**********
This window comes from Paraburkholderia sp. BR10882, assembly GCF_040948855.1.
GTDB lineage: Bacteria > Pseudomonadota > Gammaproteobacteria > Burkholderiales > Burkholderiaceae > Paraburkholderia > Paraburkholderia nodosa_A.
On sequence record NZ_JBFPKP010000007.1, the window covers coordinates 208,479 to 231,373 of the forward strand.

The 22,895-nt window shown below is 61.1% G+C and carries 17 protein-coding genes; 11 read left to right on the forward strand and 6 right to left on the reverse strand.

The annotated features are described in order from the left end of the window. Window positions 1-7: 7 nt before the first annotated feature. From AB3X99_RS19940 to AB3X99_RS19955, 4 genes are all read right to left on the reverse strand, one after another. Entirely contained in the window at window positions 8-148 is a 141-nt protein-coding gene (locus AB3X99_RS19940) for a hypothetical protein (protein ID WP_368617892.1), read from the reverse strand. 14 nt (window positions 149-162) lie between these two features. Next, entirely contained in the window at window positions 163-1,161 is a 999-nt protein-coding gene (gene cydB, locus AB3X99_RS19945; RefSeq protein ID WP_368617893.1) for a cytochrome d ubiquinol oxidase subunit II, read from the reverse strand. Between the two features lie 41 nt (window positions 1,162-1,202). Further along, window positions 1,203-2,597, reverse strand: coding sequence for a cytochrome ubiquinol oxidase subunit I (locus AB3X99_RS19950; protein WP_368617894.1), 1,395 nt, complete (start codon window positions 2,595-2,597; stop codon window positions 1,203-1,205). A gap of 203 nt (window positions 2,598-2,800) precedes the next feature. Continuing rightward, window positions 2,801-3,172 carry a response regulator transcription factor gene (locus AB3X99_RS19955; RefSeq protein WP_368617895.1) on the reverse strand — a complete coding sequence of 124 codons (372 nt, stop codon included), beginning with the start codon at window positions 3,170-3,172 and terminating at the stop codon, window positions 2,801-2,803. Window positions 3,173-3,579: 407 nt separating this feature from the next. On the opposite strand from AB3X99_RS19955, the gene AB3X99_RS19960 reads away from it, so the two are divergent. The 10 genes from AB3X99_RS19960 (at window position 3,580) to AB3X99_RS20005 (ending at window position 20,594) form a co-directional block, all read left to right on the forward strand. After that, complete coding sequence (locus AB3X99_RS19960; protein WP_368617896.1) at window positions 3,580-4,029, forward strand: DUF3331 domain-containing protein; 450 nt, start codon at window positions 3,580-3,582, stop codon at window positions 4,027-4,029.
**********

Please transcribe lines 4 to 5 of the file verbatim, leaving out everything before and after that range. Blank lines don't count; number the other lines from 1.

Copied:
The 22,895-nt window shown below is 61.1% G+C and carries 17 protein-coding genes; 11 read left to right on the forward strand and 6 right to left on the reverse strand.

The annotated features are described in order from the left end of the window. Window positions 1-7: 7 nt before the first annotated feature. From AB3X99_RS19940 to AB3X99_RS19955, 4 genes are all read right to left on the reverse strand, one after another. Entirely contained in the window at window positions 8-148 is a 141-nt protein-coding gene (locus AB3X99_RS19940) for a hypothetical protein (protein ID WP_368617892.1), read from the reverse strand. 14 nt (window positions 149-162) lie between these two features. Next, entirely contained in the window at window positions 163-1,161 is a 999-nt protein-coding gene (gene cydB, locus AB3X99_RS19945; RefSeq protein ID WP_368617893.1) for a cytochrome d ubiquinol oxidase subunit II, read from the reverse strand. Between the two features lie 41 nt (window positions 1,162-1,202). Further along, window positions 1,203-2,597, reverse strand: coding sequence for a cytochrome ubiquinol oxidase subunit I (locus AB3X99_RS19950; protein WP_368617894.1), 1,395 nt, complete (start codon window positions 2,595-2,597; stop codon window positions 1,203-1,205). A gap of 203 nt (window positions 2,598-2,800) precedes the next feature. Continuing rightward, window positions 2,801-3,172 carry a response regulator transcription factor gene (locus AB3X99_RS19955; RefSeq protein WP_368617895.1) on the reverse strand — a complete coding sequence of 124 codons (372 nt, stop codon included), beginning with the start codon at window positions 3,170-3,172 and terminating at the stop codon, window positions 2,801-2,803. Window positions 3,173-3,579: 407 nt separating this feature from the next. On the opposite strand from AB3X99_RS19955, the gene AB3X99_RS19960 reads away from it, so the two are divergent. The 10 genes from AB3X99_RS19960 (at window position 3,580) to AB3X99_RS20005 (ending at window position 20,594) form a co-directional block, all read left to right on the forward strand. After that, complete coding sequence (locus AB3X99_RS19960; protein WP_368617896.1) at window positions 3,580-4,029, forward strand: DUF3331 domain-containing protein; 450 nt, start codon at window positions 3,580-3,582, stop codon at window positions 4,027-4,029.